Barbara Arkright was dead. She’d apparently died instantly, shot in the head by one of the two rifle bullets.
The rest of us were at the hospital.
Barbara’s mother, Maureen Arkright, had been sedated and was asleep in a room. Barbara’s brother, Nathaniel, was sitting in the waiting room with his father. They were not saying much.
Sheriff Rhonda White was in a room also, unconscious. She had a bad concussion, at least, and there was talk about further tests she might need in the morning.
The state police had come to the house, again, and were investigating the surrounding area for any clues as to the identity of the murderer.
I had lost track of the lawyer, Mr. Krause. Maybe he was still at the house. We had been interviewed – if you want to call it that – by a young deputy who didn’t seem to know what questions he should be asking, but who wrote down, very carefully, every word we said to him in reply.
The waiting room had a machine that produced really terrible coffee. If you preferred tea, it would also produce hot water, which tasted only faintly like coffee. My employer and I drank the coffee. I also had a candy bar and a small bag of peanuts, which I guess qualified as my dinner.
There were only the four people in the waiting room – my employer and I, and the two Arkright men – and it was unclear what we were thinking we’d accomplish by being there.
Of course, Mr. Arkright and his son didn’t have a lot of other options. Their house was a crime scene, again, and there were no rooms to rent in town.
Mr. Arkright (the elder) got up and came over to us. “Miss Sleet,” he said slowly, “may I speak to you?”
“Of course,” she said. “Please sit down.” We had already offered our condolences on the death of his daughter.
He sat next to my employer and sighed. He looked much older than he had six hours earlier, which was certainly not surprising. I guess he was technically a suspect, but I did feel sorry for him. Now that he had our attention, he didn’t seem to know what he wanted to say.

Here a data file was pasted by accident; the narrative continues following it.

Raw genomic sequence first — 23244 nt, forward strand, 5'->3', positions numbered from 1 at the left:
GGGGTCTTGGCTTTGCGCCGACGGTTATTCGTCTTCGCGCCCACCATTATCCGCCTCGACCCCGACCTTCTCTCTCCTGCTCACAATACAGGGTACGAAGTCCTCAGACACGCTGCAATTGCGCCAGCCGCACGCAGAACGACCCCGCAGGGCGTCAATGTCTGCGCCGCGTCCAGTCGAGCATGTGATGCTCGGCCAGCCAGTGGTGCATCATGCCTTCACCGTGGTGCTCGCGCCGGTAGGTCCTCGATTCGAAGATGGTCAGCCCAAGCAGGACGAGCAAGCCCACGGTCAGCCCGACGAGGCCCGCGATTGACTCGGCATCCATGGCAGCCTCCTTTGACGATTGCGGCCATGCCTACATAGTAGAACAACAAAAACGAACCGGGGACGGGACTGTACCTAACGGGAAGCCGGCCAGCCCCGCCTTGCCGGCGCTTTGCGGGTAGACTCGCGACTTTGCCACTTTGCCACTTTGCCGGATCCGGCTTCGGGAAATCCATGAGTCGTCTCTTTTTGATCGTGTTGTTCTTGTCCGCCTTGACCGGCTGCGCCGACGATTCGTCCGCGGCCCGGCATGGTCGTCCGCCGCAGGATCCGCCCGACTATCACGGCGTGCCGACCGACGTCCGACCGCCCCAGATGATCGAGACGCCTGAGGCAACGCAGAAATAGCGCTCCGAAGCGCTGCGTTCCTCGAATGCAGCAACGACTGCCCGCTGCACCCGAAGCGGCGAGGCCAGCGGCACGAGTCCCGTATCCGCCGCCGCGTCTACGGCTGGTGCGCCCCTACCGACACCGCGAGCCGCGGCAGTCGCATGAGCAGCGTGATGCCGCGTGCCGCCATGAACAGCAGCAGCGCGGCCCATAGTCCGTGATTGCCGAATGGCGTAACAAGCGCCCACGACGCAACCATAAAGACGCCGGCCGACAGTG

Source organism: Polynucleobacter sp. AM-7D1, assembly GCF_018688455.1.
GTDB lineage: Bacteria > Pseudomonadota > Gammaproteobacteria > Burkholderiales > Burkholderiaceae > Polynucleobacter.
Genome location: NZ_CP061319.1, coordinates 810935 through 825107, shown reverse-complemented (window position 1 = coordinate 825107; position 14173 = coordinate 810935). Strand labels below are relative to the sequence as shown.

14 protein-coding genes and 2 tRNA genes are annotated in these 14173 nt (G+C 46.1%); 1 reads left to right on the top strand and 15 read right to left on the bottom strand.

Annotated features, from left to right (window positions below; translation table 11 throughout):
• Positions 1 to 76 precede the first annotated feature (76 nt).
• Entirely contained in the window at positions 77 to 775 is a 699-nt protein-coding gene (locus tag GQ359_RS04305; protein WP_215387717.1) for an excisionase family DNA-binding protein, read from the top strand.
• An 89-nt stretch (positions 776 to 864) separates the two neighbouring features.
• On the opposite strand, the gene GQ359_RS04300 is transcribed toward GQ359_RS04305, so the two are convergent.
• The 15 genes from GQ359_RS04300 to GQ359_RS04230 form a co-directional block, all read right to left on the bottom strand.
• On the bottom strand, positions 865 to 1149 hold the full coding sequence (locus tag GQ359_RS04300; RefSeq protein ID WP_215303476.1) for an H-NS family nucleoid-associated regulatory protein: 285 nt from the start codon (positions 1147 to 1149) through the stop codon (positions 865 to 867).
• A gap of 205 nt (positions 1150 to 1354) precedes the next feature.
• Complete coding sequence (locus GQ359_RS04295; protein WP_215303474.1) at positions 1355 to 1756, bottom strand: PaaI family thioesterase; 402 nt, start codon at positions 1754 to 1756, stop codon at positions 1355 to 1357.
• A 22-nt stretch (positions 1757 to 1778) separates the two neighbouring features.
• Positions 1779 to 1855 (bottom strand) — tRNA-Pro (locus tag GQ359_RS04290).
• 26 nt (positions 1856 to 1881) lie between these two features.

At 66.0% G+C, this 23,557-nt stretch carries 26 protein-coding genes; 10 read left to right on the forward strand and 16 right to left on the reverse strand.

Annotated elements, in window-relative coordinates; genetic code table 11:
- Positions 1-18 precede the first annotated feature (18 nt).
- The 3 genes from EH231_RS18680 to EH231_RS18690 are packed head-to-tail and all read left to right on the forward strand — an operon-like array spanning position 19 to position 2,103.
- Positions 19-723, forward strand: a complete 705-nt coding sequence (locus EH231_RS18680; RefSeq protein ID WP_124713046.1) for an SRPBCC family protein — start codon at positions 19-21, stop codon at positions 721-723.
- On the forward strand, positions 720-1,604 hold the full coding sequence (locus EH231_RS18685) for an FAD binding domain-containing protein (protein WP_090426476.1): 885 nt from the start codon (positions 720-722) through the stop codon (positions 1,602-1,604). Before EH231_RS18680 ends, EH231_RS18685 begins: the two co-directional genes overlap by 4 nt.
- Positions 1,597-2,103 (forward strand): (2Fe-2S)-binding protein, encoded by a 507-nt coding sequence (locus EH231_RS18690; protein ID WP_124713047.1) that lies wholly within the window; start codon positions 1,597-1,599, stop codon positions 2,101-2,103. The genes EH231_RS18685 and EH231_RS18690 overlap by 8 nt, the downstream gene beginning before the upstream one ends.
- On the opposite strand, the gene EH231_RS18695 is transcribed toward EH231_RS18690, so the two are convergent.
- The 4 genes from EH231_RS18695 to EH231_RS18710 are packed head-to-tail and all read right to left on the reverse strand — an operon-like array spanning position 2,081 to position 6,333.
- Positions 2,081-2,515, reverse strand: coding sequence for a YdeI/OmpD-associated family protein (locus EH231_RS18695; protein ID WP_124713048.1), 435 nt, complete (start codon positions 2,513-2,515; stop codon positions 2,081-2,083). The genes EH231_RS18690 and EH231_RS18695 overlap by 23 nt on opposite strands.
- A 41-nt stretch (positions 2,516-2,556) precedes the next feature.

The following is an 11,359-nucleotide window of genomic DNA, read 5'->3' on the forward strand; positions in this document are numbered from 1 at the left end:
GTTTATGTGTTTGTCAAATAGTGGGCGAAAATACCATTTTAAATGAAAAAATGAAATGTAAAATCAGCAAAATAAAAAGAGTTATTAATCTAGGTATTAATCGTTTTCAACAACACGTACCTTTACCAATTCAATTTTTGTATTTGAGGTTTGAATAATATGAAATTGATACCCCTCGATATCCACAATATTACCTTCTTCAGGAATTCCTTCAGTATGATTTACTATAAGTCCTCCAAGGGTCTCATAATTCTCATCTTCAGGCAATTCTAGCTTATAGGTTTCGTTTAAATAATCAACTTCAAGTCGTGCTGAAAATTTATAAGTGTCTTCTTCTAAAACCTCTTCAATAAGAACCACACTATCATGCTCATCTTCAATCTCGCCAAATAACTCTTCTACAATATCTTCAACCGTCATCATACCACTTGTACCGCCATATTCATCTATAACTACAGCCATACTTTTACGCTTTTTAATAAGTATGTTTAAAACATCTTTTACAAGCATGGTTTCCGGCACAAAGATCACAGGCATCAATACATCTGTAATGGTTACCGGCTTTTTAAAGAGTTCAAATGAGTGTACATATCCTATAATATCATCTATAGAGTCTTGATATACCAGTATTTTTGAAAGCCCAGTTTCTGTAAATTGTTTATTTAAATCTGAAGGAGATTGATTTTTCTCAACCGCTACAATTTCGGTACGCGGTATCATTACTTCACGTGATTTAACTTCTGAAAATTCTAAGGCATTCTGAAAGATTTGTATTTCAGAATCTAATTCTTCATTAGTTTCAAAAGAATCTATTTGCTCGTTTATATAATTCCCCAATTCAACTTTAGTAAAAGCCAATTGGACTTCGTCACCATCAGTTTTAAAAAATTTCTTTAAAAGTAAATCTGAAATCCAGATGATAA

“I don’t know for sure,” my employer said finally, “but I would imagine that the state police won’t take too long in your house. Their most thorough searching will be outside, of course – that’s where the murderer was.”
This seemed to help him get himself together. Sometimes people were put off by my employer’s rather cerebral approach to violent crime, but some seemed helped by it.
“My concern…” he began. “Miss Sleet, do you know who did this?”
She shook her head. “If I did, I’d be acting on it.” He seemed to accept this, but I had the sudden impression that it was a lie.
“Do you think… the shooting tonight, that it was connected to the woman who was killed in our house, while we were away?”
“I don’t know. The method was certainly very different.”
He shivered. “My wife… she’d say this was foolish, but the police I’ve seen tonight, the town police…”
“You were not impressed, I gather.”
“I… No. And it sounds like Sheriff White may be laid up for a while… Can I hire you, to look into this?”
“Mr. Arkright, you couldn’t have any more of my attention on this than you already have, and I’m not a licensed private investigator. I couldn’t accept payment. No, I think…” Her mouth quirked as she looked out the big window at the parking lot, where a car was pulling in.
A few moments later, the big glass door opened and a gaunt man came in. His hair was going gray, and he used a cane, but he seemed spry.
“Sheriff!” Mr. Arkright said as we got to our feet.
The man smiled, coming over and holding out his hand. “Just ‘Phil’ these days, Tom.” They shook hands as Nate came over. “How’s Mo?”
“She’s been sedated. She…” He waved a hand.
Mr. Baxter took Mr. Arkright’s hand again. “I was so sorry to hear about Barbara.”
Mr. Arkright nodded. “Thank you, Phil.” Mr. Baxter shook Nate’s hand also, before turning to my employer.
“Sir.” They shook hands.
“I’m offering my services, if there’s any way I can help.”
She nodded. “I can fill you in on what I know.”
He went up to the nurse at the desk and she said, “Hi, Sheriff.”
He smiled but didn’t correct her. “Hello, Molly. I’m wondering if there’s somewhere we can talk privately?” He gestured at the rest of us, to clarify who he meant by “we.”
“Of course, Sheriff.” She stood up. “Follow me.”
The older men – the victim’s father and the former sheriff – were rather solicitous of my employer as we settled ourselves in the small examination room. This may have been because she was the only woman among us – but it could also have reflected how urgently they wanted her to solve this.
My employer sat in the padded examination chair and the others took straight-backed chairs. She immediately took out a cigarette and I lit it for her. Nobody mentioned hospital regulations about smoking.
Nate was hanging back, saying almost nothing and standing by the door. I offered to go out and find a chair for him, but he declined.
We described what had happened that night for the benefit of Phil Baxter.
“How much do you know about the earlier murder?” my employer asked the retired sheriff when she was done.
“Rhonda has called me for advice a couple of times – I know the general story, and I know who the victim really was.”
She nodded.”That will make it easier.”